I've read many good answers here regarding what types of cables (conductors) can/cannot be buried. I've come across blanket statements like "SER cannot be buried, even in conduit." I want to install a subpanel in my workshop (100' from main to sub) and plan to use 2-2-2-4 Al. A friend did almost the exact same job and used SER type XHHW-2, buried in conduit as recommended by an electrician. Alarms went off in my head because it is SER. However, XHHW-2 can be buried in conduit, so my question is: just because the cable is called SER does that preclude its use outside (i.e. buried in conduit) even if it is labeled as XHHW-2 (i.e. does the XHHW-2 designation change anything)? I'll paste a shot of the cable below to capture all the markings.

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EDIT Just to close the loop on this. I went back to the store and peeled back a bit of insulation and looked at the wires. I saw no markings on the conductors and the ground was not insulted. A non-insulted aluminum ground cannot be buried regardless.

  • 1
    Why do you want to pull cable through conduit in the first place? That sounds like a nightmarish pull job... Commented Oct 5, 2020 at 11:43
  • @ThreePhaseEel I take pleasure in pain and suffering! Honestly, I want the added protection of the conduit in case somebody digs (with a shovel) without checking first. That's all. To that end, I bought 2" conduit to ease the job.
    – tnknepp
    Commented Oct 5, 2020 at 12:10
  • It would be very unusual in my experience, but by any chance are the individual conductors inside the cable sheath marked XHHW-2?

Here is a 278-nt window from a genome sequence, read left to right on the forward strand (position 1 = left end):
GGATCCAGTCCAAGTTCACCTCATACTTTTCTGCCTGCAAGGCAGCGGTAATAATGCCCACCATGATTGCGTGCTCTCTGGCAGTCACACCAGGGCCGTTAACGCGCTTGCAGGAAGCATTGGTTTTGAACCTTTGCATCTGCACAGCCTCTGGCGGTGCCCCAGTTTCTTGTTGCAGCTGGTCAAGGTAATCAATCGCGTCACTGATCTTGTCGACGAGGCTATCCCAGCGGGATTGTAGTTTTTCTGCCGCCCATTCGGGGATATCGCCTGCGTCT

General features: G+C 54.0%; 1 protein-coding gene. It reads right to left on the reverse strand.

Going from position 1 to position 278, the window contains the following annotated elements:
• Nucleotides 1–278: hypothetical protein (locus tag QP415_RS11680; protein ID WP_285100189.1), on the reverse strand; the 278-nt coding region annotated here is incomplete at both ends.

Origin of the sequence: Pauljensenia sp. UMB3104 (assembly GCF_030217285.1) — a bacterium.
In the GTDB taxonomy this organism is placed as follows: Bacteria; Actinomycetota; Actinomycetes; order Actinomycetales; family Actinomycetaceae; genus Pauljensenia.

– Ecnerwal
    Commented Oct 5, 2020 at 14:34
  • @Ecnerwal I assume they are, but I did not check. I did not purchase the cable, so I did not strip away the outer sheathe sheath.
    – tnknepp
    Commented Oct 5, 2020 at 14:39
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    @tnknepp "most" references???? It's not a matter of opinion. 310.15(B)(16). #2 aluminum, 3 numbers there. By default you use the 60C column, but you almost certainly meet the qualifications to use 75C. That says 90A final answer.. What "most references" are thinking of is a different rule, 310.15(B)(7), which allows an 83% derate (favorable) for a whole house's service. That means 83A cable suffices for a 100A service. So #2 is acceptable for a whole house's service, but not for a feeder like yours. Commented Oct 6, 2020 at 16:35

4 Answers 4


SE cables simply can't be buried, conduit or no conduit

Why you're seeing "SER can't be buried" on this site is because the rule's right there in section 338.12(A) of the National Electrical Code (irrelevant point 1 snipped):

338.12 Uses Not Permitted.

(A) Service-Entrance Cable. Service-entrance cable (SE) shall not be used under the following conditions or in the following locations:


(2) Underground with or without a raceway

You're better off pulling individual wires instead

Even disregarding the restriction above, you're still better off pulling individual wires through the conduit, simply due to how stiff that cable will be to pull. You'll have to send the cable to the scrapper and get new wire for your pull, though, since the wires inside cables aren't generally marked for usage outside the cable. Furthermore, a 2AWG Al conductor is limited to 90A by NEC Table 310.16 when landed on the 75°C capable terminations found in modern distribution equipment; the 100A figure you may see in other sources is only usable when you can apply the 83% rule for dwelling unit services or feeders found in NEC 310.15(B)(7), which is not the case here since you're feeding an outbuilding. Given that you're putting a fat conduit in, being limited to 90A at the moment isn't too big a deal now since you can upgrade later without needing an excavator, but you'll probably want to go to 1AWG Al so that you can have a full 100A feeder to your workshop subpanel.


Another common mistake with subpanels is to try to pinch pennies by downsizing the subpanel. In particular, breaker spaces count for far more than amps do; while a 100A or 125A, main breaker panel is fine for most detached outbuildings, it should be a 24 space panel at a minimum in order to have sufficient room for expansion, and a 30 space panel is not at all out of place here; given that this is a workshop, splashing out on a 40 space, 200A panel might even be worthwhile. (The extra main breaker amps in the subpanel don't matter since the subpanel main breaker is simply a convenient shutoff switch in this situation.)